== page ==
A Closer Look At Dermatologic Conditions In Skin Of Color
Given the changing population demographics in the United States, it is more important than ever to be able to recognize and treat dermatologic conditions that are more prevalent among patients with skin of color. Accordingly, this author discusses the diagnosis and treatment of skin conditions including vitiligo, melanonychia and keloids.
As a physician whose primary practice consists of patients with skin of color, I am particularly concerned with the diagnosis and management of skin conditions prevalent in this population. What does the term “skin of color” encompass? It is the accepted dermatologic term to describe our patients with all shades of pigmented skin: African-American, Hispanic, Asian (East, Southeast and South), and non-Caucasian ethnic groups such as First Nations/American Indian/Alaskan Native/Native Hawaiian.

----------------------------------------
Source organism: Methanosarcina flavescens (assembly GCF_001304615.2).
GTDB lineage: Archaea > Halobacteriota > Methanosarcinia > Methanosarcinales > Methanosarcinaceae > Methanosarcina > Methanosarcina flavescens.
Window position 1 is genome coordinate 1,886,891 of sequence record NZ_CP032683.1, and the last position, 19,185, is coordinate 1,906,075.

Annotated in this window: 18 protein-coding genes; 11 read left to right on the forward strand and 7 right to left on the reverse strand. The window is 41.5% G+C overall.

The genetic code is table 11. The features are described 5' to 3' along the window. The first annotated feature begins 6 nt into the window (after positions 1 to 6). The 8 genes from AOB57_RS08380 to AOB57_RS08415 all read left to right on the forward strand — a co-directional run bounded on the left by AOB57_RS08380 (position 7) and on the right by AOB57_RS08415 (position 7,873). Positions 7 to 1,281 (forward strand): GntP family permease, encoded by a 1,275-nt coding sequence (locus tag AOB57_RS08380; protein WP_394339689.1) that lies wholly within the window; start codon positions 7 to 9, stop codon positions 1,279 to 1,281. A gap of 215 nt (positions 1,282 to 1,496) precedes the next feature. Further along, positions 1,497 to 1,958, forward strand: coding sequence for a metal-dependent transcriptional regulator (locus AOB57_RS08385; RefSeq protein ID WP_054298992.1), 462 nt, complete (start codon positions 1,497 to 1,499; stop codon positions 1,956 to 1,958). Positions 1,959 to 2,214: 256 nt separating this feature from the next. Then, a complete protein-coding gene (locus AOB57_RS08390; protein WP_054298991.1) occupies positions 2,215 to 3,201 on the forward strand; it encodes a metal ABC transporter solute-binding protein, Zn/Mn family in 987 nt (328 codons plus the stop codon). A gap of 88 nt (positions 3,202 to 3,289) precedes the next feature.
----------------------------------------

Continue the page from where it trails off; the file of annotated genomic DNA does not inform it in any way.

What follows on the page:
The United States Census has projected that half of the population will be comprised of people with skin of color by 2050.1 In most cities in the United States, 2050 has already arrived. For example, I work in Philadelphia, where people with skin of color comprise over 57 percent of the population.1 Accordingly, as the demographics of the population change, it is important that the podiatric physician is familiar with the skin conditions that are of particular concern in this group.
First, it is important to recognize the structural and biological differences between African-American and Caucasian skin. Skin color is determined by the distribution of melanin and there is no difference in the number of melanocytes among groups. The melanocytes, which reside in the basal layer of the epidermis, contain melanosomes filled with tyrosinase that is involved in melanin synthesis. Interestingly, the amount of tyrosinase is generally equal in African-American and Caucasian skin.